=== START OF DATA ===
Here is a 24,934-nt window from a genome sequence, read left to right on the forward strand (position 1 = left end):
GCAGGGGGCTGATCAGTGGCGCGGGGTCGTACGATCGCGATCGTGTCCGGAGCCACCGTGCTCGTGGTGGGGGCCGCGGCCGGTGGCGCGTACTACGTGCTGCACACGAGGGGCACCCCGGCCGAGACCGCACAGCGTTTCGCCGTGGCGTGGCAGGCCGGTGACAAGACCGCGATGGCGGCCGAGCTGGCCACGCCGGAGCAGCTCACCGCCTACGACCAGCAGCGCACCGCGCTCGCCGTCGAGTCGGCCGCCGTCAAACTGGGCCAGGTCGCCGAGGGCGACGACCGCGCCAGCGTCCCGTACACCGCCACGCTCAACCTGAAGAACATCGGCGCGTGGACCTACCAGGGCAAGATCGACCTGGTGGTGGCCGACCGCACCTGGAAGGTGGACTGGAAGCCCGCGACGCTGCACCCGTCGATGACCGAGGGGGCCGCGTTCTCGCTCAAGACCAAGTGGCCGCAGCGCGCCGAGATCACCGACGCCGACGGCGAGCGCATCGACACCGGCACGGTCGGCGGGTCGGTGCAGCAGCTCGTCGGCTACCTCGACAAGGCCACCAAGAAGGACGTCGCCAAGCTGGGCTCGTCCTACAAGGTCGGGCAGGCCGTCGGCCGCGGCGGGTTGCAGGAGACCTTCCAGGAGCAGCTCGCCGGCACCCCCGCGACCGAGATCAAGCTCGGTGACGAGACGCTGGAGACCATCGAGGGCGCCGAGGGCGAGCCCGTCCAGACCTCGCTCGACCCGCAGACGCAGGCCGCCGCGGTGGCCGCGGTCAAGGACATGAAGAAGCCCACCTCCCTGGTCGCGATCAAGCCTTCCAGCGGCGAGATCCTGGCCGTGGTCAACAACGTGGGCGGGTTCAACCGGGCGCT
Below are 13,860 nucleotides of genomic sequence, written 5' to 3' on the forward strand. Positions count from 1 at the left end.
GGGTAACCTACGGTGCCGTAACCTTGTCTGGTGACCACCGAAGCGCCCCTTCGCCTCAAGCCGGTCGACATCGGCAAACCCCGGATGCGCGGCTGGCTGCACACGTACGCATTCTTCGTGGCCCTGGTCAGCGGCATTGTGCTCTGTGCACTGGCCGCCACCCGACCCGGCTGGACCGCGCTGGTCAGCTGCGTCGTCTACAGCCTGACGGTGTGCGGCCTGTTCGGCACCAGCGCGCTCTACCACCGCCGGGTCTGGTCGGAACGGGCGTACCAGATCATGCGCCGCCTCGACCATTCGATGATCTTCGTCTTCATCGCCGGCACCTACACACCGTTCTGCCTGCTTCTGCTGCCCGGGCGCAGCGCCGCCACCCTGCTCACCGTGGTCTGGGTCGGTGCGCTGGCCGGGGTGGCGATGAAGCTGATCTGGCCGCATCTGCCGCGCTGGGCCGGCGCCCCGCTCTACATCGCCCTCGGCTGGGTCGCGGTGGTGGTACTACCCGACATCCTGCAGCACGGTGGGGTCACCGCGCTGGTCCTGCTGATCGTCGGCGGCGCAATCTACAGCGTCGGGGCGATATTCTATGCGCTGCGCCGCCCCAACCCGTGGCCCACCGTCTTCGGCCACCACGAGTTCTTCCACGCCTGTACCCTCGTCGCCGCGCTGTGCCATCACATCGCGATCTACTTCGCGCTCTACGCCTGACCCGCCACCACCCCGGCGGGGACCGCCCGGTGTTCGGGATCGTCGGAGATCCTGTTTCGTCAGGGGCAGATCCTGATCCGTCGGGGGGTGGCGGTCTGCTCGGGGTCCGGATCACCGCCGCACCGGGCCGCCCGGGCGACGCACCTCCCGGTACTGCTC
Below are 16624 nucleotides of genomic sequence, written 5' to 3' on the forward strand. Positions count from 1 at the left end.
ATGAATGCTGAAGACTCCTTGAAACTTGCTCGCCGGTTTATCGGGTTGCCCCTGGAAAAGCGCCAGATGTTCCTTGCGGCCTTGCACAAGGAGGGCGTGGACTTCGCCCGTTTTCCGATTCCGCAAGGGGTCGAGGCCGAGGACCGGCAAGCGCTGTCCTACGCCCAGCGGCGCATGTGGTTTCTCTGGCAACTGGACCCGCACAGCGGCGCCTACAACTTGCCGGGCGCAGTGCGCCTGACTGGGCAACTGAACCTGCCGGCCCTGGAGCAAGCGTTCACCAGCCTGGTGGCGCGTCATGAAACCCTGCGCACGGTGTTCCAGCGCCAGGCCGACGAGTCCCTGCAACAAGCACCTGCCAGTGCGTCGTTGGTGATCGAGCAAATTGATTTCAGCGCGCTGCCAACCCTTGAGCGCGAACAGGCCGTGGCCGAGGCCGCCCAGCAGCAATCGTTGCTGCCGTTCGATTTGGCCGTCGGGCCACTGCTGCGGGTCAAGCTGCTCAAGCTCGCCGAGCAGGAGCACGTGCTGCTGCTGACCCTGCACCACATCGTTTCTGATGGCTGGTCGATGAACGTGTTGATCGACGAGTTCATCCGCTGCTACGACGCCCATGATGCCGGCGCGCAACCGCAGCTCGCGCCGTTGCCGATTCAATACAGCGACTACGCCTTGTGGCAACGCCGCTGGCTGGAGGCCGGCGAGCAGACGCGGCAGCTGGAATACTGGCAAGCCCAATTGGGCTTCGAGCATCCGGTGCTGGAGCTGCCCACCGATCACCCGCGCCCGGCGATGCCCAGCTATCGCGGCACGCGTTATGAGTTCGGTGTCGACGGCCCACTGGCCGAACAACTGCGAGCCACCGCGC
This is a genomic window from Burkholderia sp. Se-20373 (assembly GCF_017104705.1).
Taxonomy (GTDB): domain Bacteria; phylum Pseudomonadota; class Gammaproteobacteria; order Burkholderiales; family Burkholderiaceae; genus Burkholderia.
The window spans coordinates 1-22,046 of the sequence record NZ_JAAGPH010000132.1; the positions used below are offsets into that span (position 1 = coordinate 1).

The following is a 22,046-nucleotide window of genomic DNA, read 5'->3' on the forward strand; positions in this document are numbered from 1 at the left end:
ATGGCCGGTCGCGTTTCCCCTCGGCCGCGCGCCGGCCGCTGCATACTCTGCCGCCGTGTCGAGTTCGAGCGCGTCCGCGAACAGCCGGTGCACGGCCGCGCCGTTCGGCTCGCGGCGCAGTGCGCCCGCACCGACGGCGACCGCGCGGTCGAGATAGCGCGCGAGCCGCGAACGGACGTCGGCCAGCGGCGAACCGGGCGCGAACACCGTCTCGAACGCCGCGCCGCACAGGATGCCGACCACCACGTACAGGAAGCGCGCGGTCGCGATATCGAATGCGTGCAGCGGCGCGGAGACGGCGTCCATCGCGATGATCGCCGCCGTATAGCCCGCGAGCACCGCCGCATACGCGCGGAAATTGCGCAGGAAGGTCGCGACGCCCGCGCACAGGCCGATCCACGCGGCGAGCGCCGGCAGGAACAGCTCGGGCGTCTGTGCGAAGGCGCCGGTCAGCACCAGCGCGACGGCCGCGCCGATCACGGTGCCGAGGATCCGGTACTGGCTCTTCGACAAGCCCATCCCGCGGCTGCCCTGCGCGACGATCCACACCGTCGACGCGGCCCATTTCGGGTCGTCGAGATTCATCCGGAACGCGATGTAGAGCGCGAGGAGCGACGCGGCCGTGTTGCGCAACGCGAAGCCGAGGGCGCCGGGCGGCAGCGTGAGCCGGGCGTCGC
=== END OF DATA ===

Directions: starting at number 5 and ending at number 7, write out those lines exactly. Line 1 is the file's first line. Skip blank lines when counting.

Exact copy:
Below are 16624 nucleotides of genomic sequence, written 5' to 3' on the forward strand. Positions count from 1 at the left end.
ATGAATGCTGAAGACTCCTTGAAACTTGCTCGCCGGTTTATCGGGTTGCCCCTGGAAAAGCGCCAGATGTTCCTTGCGGCCTTGCACAAGGAGGGCGTGGACTTCGCCCGTTTTCCGATTCCGCAAGGGGTCGAGGCCGAGGACCGGCAAGCGCTGTCCTACGCCCAGCGGCGCATGTGGTTTCTCTGGCAACTGGACCCGCACAGCGGCGCCTACAACTTGCCGGGCGCAGTGCGCCTGACTGGGCAACTGAACCTGCCGGCCCTGGAGCAAGCGTTCACCAGCCTGGTGGCGCGTCATGAAACCCTGCGCACGGTGTTCCAGCGCCAGGCCGACGAGTCCCTGCAACAAGCACCTGCCAGTGCGTCGTTGGTGATCGAGCAAATTGATTTCAGCGCGCTGCCAACCCTTGAGCGCGAACAGGCCGTGGCCGAGGCCGCCCAGCAGCAATCGTTGCTGCCGTTCGATTTGGCCGTCGGGCCACTGCTGCGGGTCAAGCTGCTCAAGCTCGCCGAGCAGGAGCACGTGCTGCTGCTGACCCTGCACCACATCGTTTCTGATGGCTGGTCGATGAACGTGTTGATCGACGAGTTCATCCGCTGCTACGACGCCCATGATGCCGGCGCGCAACCGCAGCTCGCGCCGTTGCCGATTCAATACAGCGACTACGCCTTGTGGCAACGCCGCTGGCTGGAGGCCGGCGAGCAGACGCGGCAGCTGGAATACTGGCAAGCCCAATTGGGCTTCGAGCATCCGGTGCTGGAGCTGCCCACCGATCACCCGCGCCCGGCGATGCCCAGCTATCGCGGCACGCGTTATGAGTTCGGTGTCGACGGCCCACTGGCCGAACAACTGCGAGCCACCGCGC
This is a genomic window from Burkholderia sp. Se-20373 (assembly GCF_017104705.1).